Equity market peaks (and troughs) are impossible to identify in advance. But this doesn’t mean that equity investments should simply be “set it and forget it.” At times when stock markets seem fully valued, like today, investors may look to protect some of those gains, either by de-risking their portfolios or by adding diversifying strategies to their asset allocation. And for investors who are either implicitly or explicitly following a glide-path-style approach, it may make sense to de-risk as equity prices rise.
Traditionally, when faced with what appear to be fully valued equity markets, many investors would reduce risk by shifting allocations from equities into fixed income. However, given low yields across much of the global bond market today (thanks largely to years of extraordinarily accommodative monetary policy), some investors are looking for other ways to manage their equity risk exposures.
Lessons from the VIX
The Chicago Board Options Exchange Volatility Index (VIX) is a measure of the cost of options on the S&P 500 Index, and it is often referred to as the “Fear Index” because it quantifies how much investors will pay to hedge against a sharp fall in equity prices. Historically, the VIX has been high during times of crisis, and low when markets are calm. Today, the VIX is near a 20-year low (see chart), which means that long option costs on the S&P 500 Index are also near 20-year lows.
However, there are a number of risks and uncertainties in the global economy that could affect market prices (for more on the potential policy pivots that could influence global markets in the coming years, please read PIMCO’s latest Secular Outlook, “Pivot Points”):
- There is a high level of economic uncertainty around the world, as represented by the Global Economic Policy Uncertainty Index (see chart).
- Geopolitical tensions are increasing (e.g., North Korea, Qatar, Syria).
- Prospects for much of the Trump administration’s policy agenda are unclear.
This apparent contradiction – uncertainty is elevated, but at the same time, long options on the S&P 500 Index costs are near 20-year lows – may present an interesting opportunity for investors familiar with the risks associated with options and concerned about full valuations in risk assets, but who also feel compelled to maintain equity allocations in their efforts to hit their return targets. (Please read William G. De Leon’s recent blog post, “Don’t Confuse Uncertainty With Volatility,” for further insight into why markets appear so calm despite the range of unknowns in the global economy.)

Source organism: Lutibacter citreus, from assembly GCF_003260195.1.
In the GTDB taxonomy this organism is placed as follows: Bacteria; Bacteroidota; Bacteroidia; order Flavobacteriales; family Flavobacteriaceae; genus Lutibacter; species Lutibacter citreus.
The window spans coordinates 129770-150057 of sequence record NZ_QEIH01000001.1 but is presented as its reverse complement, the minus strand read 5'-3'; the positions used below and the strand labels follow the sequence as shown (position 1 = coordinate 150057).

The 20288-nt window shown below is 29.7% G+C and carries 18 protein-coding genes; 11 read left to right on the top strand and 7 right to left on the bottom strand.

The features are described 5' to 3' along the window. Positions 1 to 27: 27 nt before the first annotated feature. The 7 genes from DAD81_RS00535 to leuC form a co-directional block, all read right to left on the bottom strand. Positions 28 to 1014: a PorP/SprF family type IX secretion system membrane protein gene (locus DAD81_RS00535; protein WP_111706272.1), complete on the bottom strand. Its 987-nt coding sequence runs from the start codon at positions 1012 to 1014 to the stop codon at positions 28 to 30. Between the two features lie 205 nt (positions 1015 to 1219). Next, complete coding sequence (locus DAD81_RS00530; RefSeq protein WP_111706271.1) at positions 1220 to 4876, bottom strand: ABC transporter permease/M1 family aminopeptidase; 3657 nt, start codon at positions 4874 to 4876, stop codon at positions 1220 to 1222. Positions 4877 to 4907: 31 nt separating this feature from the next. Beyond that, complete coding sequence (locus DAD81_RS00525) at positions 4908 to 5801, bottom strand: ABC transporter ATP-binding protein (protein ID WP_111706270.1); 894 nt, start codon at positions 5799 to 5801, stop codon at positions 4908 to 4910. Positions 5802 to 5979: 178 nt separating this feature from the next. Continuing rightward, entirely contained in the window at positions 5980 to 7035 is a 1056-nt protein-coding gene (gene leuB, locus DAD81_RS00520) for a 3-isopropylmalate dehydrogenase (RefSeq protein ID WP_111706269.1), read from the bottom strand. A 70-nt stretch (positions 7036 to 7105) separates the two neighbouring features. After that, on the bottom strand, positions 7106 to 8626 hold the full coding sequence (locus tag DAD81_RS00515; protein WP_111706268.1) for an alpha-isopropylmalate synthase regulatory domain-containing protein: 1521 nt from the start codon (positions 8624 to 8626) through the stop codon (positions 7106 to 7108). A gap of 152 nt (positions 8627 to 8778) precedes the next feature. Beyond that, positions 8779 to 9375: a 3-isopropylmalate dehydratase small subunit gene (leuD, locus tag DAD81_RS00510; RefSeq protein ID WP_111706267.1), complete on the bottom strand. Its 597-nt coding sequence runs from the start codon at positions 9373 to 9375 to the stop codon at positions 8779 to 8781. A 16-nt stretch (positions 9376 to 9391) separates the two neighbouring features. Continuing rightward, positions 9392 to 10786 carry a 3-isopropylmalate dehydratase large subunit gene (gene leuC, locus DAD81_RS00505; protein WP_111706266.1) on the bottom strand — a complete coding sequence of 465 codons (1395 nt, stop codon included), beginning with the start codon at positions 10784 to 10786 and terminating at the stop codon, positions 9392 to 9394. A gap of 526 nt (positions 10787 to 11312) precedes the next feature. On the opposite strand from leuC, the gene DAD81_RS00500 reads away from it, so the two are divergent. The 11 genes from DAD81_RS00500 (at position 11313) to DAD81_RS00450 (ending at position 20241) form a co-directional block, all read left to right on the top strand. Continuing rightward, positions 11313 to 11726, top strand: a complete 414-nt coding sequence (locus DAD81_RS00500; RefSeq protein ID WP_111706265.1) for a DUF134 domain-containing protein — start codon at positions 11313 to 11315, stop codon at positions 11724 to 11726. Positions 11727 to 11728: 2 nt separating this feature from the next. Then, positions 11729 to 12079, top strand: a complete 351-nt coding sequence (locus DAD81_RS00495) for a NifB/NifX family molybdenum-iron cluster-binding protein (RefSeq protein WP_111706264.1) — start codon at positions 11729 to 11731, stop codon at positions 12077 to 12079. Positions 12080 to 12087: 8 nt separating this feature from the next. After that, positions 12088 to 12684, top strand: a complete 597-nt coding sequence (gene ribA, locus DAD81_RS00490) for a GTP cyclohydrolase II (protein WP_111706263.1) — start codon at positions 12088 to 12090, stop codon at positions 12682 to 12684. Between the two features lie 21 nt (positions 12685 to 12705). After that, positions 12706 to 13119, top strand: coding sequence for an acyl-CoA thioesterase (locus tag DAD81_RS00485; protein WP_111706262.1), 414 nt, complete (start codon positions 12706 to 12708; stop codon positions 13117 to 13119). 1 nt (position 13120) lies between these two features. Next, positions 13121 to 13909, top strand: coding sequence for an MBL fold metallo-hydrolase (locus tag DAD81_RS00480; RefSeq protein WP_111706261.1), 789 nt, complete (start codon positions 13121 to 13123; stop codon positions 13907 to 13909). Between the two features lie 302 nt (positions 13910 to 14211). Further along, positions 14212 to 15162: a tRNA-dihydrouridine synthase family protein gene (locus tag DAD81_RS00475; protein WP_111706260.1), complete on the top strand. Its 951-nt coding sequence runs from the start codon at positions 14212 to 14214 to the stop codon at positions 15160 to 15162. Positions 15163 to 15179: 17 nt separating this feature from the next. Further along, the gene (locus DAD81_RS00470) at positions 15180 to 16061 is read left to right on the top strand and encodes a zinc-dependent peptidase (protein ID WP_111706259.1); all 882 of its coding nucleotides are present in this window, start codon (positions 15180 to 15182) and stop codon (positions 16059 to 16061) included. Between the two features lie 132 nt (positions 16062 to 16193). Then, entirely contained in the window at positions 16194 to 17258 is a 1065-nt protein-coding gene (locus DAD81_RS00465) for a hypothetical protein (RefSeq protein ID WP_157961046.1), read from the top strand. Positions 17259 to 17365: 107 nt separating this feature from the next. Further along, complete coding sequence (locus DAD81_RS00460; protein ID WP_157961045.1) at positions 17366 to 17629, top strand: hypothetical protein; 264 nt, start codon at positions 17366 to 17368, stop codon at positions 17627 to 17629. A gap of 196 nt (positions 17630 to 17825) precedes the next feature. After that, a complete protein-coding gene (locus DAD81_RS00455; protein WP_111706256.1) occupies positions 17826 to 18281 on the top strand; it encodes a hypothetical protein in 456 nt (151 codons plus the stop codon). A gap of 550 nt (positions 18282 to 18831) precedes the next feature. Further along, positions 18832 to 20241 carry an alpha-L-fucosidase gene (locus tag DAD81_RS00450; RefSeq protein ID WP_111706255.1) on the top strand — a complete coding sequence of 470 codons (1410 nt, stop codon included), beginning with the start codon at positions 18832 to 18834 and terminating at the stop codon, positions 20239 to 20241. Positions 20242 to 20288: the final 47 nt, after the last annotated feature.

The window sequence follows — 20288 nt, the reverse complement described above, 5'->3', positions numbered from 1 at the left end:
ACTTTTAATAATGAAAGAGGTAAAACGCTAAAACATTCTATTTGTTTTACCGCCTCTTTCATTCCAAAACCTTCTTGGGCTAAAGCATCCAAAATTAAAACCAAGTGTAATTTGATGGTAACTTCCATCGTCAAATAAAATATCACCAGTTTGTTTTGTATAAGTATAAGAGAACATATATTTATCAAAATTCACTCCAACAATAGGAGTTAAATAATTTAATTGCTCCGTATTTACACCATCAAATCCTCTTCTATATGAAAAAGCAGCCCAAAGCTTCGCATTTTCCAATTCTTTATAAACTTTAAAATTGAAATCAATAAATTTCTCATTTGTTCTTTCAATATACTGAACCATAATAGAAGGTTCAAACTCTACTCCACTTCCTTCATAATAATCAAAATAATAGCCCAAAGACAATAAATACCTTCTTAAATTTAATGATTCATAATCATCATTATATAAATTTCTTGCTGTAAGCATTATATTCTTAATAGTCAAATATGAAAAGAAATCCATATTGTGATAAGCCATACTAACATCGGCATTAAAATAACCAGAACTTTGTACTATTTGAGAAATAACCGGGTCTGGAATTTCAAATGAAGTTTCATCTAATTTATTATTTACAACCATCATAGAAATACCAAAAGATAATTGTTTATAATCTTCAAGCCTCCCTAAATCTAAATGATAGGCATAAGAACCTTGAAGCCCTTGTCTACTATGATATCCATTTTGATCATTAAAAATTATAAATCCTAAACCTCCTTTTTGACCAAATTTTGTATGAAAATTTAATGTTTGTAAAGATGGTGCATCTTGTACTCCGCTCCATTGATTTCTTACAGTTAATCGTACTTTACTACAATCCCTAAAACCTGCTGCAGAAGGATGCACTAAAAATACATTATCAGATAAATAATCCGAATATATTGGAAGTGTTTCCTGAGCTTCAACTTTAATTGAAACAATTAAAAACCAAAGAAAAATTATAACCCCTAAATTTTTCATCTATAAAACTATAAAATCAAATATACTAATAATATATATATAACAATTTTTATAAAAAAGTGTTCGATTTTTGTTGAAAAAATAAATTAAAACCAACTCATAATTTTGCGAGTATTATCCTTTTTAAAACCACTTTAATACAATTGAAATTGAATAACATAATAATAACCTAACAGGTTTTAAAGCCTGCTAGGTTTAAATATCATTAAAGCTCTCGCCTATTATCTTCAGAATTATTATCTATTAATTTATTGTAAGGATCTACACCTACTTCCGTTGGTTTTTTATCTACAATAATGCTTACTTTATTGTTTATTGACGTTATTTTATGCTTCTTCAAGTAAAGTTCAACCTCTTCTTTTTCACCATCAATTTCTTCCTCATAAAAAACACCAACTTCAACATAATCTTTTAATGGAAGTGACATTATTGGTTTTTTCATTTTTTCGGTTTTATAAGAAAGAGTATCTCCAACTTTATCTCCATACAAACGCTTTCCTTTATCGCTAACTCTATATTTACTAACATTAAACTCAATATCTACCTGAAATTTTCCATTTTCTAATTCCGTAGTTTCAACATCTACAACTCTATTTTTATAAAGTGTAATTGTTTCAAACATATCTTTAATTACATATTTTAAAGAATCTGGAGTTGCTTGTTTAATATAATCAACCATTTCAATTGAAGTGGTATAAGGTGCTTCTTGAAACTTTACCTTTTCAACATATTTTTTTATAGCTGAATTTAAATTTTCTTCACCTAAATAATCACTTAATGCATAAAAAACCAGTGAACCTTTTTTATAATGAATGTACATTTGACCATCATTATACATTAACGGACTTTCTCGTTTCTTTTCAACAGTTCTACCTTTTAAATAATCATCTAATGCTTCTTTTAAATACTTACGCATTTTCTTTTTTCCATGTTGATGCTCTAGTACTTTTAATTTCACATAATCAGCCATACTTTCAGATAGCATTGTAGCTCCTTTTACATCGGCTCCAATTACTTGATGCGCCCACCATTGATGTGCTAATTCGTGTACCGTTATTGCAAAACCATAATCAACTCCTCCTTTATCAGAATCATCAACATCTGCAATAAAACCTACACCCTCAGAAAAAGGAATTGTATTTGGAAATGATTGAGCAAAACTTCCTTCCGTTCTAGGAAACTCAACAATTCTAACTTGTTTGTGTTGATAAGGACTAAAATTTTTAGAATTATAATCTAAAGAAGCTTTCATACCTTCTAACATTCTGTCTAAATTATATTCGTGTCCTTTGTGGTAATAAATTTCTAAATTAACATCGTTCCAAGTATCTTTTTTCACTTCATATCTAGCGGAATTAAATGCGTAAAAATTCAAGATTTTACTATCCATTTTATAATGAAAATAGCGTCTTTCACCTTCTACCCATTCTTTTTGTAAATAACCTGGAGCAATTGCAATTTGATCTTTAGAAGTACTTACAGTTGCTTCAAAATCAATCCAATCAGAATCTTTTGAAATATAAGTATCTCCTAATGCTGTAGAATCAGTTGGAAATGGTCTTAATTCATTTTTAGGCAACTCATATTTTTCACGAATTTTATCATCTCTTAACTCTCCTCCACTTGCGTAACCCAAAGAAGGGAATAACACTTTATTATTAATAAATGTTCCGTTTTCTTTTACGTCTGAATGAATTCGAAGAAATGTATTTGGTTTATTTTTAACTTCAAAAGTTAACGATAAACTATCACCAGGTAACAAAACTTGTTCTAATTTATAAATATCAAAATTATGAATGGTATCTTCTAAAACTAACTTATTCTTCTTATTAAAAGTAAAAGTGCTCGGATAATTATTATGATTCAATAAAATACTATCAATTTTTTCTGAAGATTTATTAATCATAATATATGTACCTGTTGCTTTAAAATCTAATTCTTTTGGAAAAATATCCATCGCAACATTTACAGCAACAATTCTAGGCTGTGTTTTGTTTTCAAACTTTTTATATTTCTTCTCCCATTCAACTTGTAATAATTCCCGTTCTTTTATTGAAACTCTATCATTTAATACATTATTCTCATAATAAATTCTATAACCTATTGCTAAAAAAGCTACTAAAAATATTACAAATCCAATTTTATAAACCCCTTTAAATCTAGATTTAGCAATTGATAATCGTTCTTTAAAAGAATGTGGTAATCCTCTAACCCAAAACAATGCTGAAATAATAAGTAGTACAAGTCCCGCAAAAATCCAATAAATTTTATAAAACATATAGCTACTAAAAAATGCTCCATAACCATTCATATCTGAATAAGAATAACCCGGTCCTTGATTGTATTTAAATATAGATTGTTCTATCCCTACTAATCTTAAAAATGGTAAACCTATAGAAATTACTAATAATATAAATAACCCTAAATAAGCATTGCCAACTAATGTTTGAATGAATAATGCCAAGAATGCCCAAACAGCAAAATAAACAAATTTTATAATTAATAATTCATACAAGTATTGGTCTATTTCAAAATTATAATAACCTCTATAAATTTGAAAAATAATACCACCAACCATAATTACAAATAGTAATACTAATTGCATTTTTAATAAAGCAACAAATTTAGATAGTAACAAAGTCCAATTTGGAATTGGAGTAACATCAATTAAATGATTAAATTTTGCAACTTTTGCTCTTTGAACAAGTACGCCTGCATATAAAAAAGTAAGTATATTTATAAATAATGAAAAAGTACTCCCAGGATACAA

Hedging the tails, watching the trends
For example, in recent years, many investors have considered strategies to explicitly hedge their portfolios from left tail risk – that is, to hedge their gains against severe but low-probability, or “tail,” market events. While some investors have been reluctant to pay the upfront premium (typically 50 to 100 basis points) required to run an explicit tail risk hedging (TRH) strategy, the current low levels of VIX, combined with additional reduction in implementation costs that may be available from active management, have made the cost of a TRH strategy more attractive. Adding TRH to a portfolio, while an upfront cost, may be an appealing option for those who wish to maintain a return-seeking portfolio allocation in a world of heightened uncertainty and full valuations.
Another alternative may be investing in strategies with a negative correlation to large tail events, such as time-series momentum strategies (managed futures). (For more information about these more complex strategies and their potential benefits and risks, see our educational piece “Managed Futures Strategies: Inside the Black Box.”) Managed futures strategies have historically had their best performance during equity market selloffs, which may make them an attractive addition to a return-seeking portfolio. Investors considering one or a combination of managed futures and tail risk hedging need to carefully weigh the risk-reward potential of these strategies.
The combination of fully valued equity markets, relatively high economic uncertainty and historically low long S&P 500 Index option prices suggests that now could be a good time for investors to consider fortifying their defenses.
Learn more about momentum investing in our education piece, “Managed Futures Strategies: Inside the ‘Black Box.’”
Michael Connor is a derivatives strategist focusing on PIMCO’s quantitative strategies, including tail hedging and trend following.